Mcgin­ley Vas­cu­lar Pressure Treat­ment

Runner's World (UK) - - In­jury Treat­ment -

WHAT IS IT?

Bo­tox – the neu­ro­toxin that has been pop­u­larised by the cos­metic surgery in­dus­try – is in­jected un­der ul­tra­sound and com­puted to­mog­ra­phy (CT) guid­ance into the prob­lem spot of a mus­cle that’s com­press­ing blood flow, in ef­fect freez­ing it for three to four months.

‘The goal of this patented pro­ce­dure is to iso­late the part of the mus­cle that is caus­ing an is­sue and use bo­tulinum toxin to turn it off,’ says sports medicine physi­cian Joseph Mcgin­ley, who pi­o­neered the treat­ment. Mcgin­ley, a keen ath­lete, has com­pleted the 300-mile ad­ven­ture race the Cow­boy Tough, so his in­ter­est is more than just pro­fes­sional.

WHAT DOES IT TREAT?

Bo­tulinum in­jec­tions are used to treat two lower-leg in­juries: chronic ex­er­tional com­part­ment syn­drome (CECS) and func­tional popliteal artery en­trap­ment syn­drome (FPAES). In af­flicted ath­letes, a small part of the calf mus­cle com­presses veins or ar­ter­ies, which can cause a buildup of pressure in the lower leg (CECS) or a lack of blood flow to the lower leg (FPAES). The re­sult is in­tense pain, swelling and numb­ness in the calf, an­kle and foot. Surgery has tra­di­tion­ally been the only op­tion for run­ners with CECS or FPAES. Now, an­other op­tion is to in­ject bo­tulinum toxin into the area of mus­cle that is im­ping­ing blood flow. ‘The

in­va­sive­ness and risks are min­i­mal, es­pe­cially when com­pared with surgery,’ says Mcgin­ley, Al­though run­ners lose some mus­cle func­tion in the ‘frozen’ area, it is gen­er­ally a small loss and, over time, the body com­pen­sates.

HOW EF­FEC­TIVE? Us­ing bo­tulinum toxin in this man­ner is new; only one study has been pub­lished. But that re­search, pub­lished in The Amer­i­can Jour­nal of Sports Medicine, found it elim­i­nated pain in 94 per cent of CECS sub­jects. Al­though 69 per cent of sub­jects ex­pe­ri­enced some loss of strength, the au­thors re­ported this had ‘no func­tional con­se­quence’.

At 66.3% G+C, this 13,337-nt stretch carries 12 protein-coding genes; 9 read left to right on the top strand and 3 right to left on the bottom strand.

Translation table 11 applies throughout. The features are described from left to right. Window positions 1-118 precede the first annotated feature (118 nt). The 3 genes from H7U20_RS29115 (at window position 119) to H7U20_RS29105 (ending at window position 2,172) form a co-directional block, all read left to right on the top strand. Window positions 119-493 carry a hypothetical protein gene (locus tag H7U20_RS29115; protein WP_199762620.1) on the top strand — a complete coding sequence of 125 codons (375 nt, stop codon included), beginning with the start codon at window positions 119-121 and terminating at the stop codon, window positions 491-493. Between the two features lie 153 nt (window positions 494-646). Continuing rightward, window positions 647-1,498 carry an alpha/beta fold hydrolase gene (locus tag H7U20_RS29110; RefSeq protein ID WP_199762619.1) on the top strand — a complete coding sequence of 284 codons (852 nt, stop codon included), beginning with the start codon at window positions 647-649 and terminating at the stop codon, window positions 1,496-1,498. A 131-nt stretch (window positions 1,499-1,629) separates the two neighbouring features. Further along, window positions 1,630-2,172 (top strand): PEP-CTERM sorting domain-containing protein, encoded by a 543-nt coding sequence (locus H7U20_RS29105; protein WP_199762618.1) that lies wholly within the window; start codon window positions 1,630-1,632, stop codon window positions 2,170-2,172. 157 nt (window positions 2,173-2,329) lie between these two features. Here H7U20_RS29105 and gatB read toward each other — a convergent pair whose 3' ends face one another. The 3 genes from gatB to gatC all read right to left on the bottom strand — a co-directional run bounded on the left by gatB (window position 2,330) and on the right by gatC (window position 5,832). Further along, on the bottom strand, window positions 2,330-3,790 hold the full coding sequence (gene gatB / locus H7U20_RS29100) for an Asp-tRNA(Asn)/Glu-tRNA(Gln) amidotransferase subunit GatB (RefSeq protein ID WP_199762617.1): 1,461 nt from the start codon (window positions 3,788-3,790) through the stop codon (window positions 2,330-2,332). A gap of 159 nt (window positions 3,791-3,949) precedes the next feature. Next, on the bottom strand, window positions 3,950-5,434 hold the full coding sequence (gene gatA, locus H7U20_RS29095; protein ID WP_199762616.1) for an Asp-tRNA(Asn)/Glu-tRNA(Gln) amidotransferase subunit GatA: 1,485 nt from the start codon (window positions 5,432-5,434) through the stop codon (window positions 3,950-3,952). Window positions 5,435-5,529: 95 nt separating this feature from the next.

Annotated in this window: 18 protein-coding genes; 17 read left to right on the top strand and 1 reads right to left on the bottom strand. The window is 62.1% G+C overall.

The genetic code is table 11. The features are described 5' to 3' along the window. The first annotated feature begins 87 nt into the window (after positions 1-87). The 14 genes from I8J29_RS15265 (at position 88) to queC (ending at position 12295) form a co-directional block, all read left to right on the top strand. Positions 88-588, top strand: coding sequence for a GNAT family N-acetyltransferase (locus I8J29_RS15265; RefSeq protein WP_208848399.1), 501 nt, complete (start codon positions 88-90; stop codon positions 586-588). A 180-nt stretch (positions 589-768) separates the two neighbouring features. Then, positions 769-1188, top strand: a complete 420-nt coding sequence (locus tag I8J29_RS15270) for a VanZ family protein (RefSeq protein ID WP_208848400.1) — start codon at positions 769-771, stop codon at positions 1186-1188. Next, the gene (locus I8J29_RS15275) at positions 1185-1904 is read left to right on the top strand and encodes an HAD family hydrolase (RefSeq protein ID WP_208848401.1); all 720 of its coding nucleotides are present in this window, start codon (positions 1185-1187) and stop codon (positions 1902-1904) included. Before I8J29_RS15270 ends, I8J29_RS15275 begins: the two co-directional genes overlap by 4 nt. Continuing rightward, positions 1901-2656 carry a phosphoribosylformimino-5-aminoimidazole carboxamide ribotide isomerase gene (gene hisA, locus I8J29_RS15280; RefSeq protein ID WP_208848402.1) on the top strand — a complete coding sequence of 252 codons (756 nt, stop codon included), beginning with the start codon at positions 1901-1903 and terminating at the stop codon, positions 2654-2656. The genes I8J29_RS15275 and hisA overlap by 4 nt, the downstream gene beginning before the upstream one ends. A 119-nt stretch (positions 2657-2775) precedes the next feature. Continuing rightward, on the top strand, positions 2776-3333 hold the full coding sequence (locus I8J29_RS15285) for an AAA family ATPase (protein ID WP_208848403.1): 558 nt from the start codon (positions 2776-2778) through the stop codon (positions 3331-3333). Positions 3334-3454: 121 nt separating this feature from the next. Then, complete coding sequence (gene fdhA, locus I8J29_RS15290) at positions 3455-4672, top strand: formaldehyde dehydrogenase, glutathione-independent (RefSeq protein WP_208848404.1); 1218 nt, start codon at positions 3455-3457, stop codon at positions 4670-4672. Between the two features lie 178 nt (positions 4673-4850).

WHO’S HAD IT? US run­ner Laura Stamp was the first pa­tient to be treated with bo­tulinum toxin for CECS. She had al­ready un­der­gone surgery three times to treat her in­jury. The Vas­cu­lar Pressure Treat­ment worked and Stamp went on to en­joy a successful col­lege ca­reer in cross coun­try ski­ing and run­ning.

DOES IT HURT? The in­jec­tion hurts no more than a flu jab, says Mcgin­ley.

WHO OF­FERS IT? Mcgin­ley is cur­rently the only provider of bo­tulinum toxin ther­apy. So, if you want the treat­ment, you will need to travel to Casper, Wy­oming, in the US, where Mcgin­ley treats ath­letes from all over the world.

WHAT’S THE COST? De­pend­ing on the amount of bo­tulinum toxin needed for the pro­ce­dure, the treat­ment costs be­tween $5,000 and $8,000 (£4,000 and £6,400).

TREAT­MENT PLAN? Most ath­letes need a sec­ond treat­ment six to seven months after the first, adding $3,000 (£2,400) to the cost. Then, the por­tion of mus­cle that’s im­ping­ing blood flow should at­ro­phy, says Mcgin­ley, be­com­ing so small it no longer causes a prob­lem.

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